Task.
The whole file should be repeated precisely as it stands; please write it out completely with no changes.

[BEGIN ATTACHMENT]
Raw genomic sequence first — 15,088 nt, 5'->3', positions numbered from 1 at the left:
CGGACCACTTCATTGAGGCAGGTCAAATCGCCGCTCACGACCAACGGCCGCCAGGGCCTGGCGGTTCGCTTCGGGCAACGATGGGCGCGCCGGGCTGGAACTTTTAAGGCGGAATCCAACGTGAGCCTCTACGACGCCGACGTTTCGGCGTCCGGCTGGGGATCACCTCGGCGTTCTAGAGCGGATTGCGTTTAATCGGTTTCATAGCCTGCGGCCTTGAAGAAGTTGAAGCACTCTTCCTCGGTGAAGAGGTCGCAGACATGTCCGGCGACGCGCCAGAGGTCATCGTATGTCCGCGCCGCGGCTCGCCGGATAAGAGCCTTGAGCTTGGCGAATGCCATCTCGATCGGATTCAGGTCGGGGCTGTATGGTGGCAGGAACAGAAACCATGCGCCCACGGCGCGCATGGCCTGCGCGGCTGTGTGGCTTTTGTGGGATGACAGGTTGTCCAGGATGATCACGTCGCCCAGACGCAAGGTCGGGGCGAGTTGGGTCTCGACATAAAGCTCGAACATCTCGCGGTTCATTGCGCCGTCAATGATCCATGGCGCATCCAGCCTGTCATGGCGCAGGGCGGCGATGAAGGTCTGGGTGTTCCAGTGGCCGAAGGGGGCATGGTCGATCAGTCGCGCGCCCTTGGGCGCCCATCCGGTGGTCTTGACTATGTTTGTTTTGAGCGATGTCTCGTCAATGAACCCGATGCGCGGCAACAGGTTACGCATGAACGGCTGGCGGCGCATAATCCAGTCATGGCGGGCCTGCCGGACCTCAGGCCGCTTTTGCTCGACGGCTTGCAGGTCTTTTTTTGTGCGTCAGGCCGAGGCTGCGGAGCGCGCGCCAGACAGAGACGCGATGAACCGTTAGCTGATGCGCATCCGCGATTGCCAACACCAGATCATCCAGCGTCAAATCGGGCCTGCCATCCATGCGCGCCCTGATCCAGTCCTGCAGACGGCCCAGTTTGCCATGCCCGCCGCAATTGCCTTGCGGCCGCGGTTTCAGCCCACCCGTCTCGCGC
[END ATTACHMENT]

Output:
Raw genomic sequence first — 15,088 nt, 5'->3', positions numbered from 1 at the left:
CGGACCACTTCATTGAGGCAGGTCAAATCGCCGCTCACGACCAACGGCCGCCAGGGCCTGGCGGTTCGCTTCGGGCAACGATGGGCGCGCCGGGCTGGAACTTTTAAGGCGGAATCCAACGTGAGCCTCTACGACGCCGACGTTTCGGCGTCCGGCTGGGGATCACCTCGGCGTTCTAGAGCGGATTGCGTTTAATCGGTTTCATAGCCTGCGGCCTTGAAGAAGTTGAAGCACTCTTCCTCGGTGAAGAGGTCGCAGACATGTCCGGCGACGCGCCAGAGGTCATCGTATGTCCGCGCCGCGGCTCGCCGGATAAGAGCCTTGAGCTTGGCGAATGCCATCTCGATCGGATTCAGGTCGGGGCTGTATGGTGGCAGGAACAGAAACCATGCGCCCACGGCGCGCATGGCCTGCGCGGCTGTGTGGCTTTTGTGGGATGACAGGTTGTCCAGGATGATCACGTCGCCCAGACGCAAGGTCGGGGCGAGTTGGGTCTCGACATAAAGCTCGAACATCTCGCGGTTCATTGCGCCGTCAATGATCCATGGCGCATCCAGCCTGTCATGGCGCAGGGCGGCGATGAAGGTCTGGGTGTTCCAGTGGCCGAAGGGGGCATGGTCGATCAGTCGCGCGCCCTTGGGCGCCCATCCGGTGGTCTTGACTATGTTTGTTTTGAGCGATGTCTCGTCAATGAACCCGATGCGCGGCAACAGGTTACGCATGAACGGCTGGCGGCGCATAATCCAGTCATGGCGGGCCTGCCGGACCTCAGGCCGCTTTTGCTCGACGGCTTGCAGGTCTTTTTTTGTGCGTCAGGCCGAGGCTGCGGAGCGCGCGCCAGACAGAGACGCGATGAACCGTTAGCTGATGCGCATCCGCGATTGCCAACACCAGATCATCCAGCGTCAAATCGGGCCTGCCATCCATGCGCGCCCTGATCCAGTCCTGCAGACGGCCCAGTTTGCCATGCCCGCCGCAATTGCCTTGCGGCCGCGGTTTCAGCCCACCCGTCTCGCGC